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  3. Haha! I can’t blame you for stopping at Ep 20, Chuno definitely had an identity shift around that time. It went from being one type of drama to a completely different one. And yay yay yay, I’m so glad you ended up enjoying Woman Who Still Wants to Marry! I really loved MinJae and ShinYoung, too.

    Actually, funny you bring it up, I've already started to sift through Jang Hyuk’s filmography and drama-ography…I tried to watch Bright Girl a few weeks ago, but you’re right, it looks horrible! I couldn’t get past the first episode. Right now I’ve started Tazza and so far, I’m kinda liking it. We’ll see how it goes, I’m still in the early stages. I’ll have to check out Thank You afterwards for sure now that you’ve mentioned it, thanks! Have you watched Pasta? I didn’t particularly care for the first episode, but I thought Alex of Clazziquai looked quite the handsome, and I’m considering giving it a second try. Pass on any drama recommendations if you find a gem!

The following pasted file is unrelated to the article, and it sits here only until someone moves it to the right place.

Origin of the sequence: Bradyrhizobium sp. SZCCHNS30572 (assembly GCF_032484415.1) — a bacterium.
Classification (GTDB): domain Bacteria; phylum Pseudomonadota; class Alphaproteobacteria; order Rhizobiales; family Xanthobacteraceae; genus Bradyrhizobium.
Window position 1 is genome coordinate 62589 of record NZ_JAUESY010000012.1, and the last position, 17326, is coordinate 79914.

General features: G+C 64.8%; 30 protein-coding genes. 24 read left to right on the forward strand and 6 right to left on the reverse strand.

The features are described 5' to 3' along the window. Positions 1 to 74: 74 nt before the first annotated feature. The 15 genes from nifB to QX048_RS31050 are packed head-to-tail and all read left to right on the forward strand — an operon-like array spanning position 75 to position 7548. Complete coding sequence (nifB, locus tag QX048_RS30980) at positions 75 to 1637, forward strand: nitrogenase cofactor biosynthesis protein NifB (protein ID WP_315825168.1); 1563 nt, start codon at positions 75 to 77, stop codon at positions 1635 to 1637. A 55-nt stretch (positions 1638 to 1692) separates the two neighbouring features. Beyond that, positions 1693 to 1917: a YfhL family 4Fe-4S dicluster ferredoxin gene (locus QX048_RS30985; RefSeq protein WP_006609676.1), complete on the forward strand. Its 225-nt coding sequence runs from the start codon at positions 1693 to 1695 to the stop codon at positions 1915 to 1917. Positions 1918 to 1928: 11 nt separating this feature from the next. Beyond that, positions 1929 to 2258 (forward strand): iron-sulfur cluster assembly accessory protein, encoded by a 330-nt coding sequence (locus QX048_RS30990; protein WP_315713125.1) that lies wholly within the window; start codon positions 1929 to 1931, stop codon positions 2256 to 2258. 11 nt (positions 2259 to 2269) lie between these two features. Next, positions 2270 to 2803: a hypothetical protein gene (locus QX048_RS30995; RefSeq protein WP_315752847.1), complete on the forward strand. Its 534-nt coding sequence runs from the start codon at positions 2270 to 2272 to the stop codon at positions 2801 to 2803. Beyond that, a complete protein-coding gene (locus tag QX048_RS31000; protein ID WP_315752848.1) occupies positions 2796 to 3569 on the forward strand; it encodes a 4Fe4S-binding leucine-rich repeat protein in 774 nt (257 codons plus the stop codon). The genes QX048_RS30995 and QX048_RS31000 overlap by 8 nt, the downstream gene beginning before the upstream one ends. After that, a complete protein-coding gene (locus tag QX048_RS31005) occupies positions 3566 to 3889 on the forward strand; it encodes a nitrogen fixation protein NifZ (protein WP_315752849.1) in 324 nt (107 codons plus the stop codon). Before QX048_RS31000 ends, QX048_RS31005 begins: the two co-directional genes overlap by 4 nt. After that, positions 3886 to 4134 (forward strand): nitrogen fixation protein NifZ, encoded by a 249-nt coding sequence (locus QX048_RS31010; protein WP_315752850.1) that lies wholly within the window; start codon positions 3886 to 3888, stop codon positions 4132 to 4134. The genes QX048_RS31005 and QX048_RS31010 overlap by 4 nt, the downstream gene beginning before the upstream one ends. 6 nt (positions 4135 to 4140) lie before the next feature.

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  4. hey, yea i know right? bright girl was definitely bad.. im glad that you actually agree with me.. it used to be really popular but I guess I dont follow the trend. not that i dont like jang nara.. i actually liked her when the drama's right. say my love patzi. actually, ur lucky you stopped at ep 1. i finished it and towards the end, it becomes simply cringeworthy laughable. a complete joke. like making cosmetics that you can eat??!! actually, for thank you, it was actually good until past the middle and then it went down so i guess if you have time you can check it out and see. also, if you want another jang hyuk/lee dae hee pairing, i guess you can try robbers. not in a mile the best drama out there in my opinion but i guess if you want to relive the pairing... um, i havent finished pasta, only halfway.. it's not bad, actually quite decent from what i've seen but i guess as a food drama, gourmet is better. but yea, alex is charming (i knew him from we got married. lol.) ever watched bad family? it's quite heartwarming and hilarious once you force yourself through the first 2 ep. i missed it until recently because of the apparently lack of romance and more of family but i was surprised as there was romance. it's a cute drama i guess but a comedy. do you have a genre you want to try? see you next post. i couldnt decide what dramas to watch after browsing through so many dramas' summary, MVs... so im giving up and deciding to rewatch family honor for the time being... lol and i guess finishing pasta.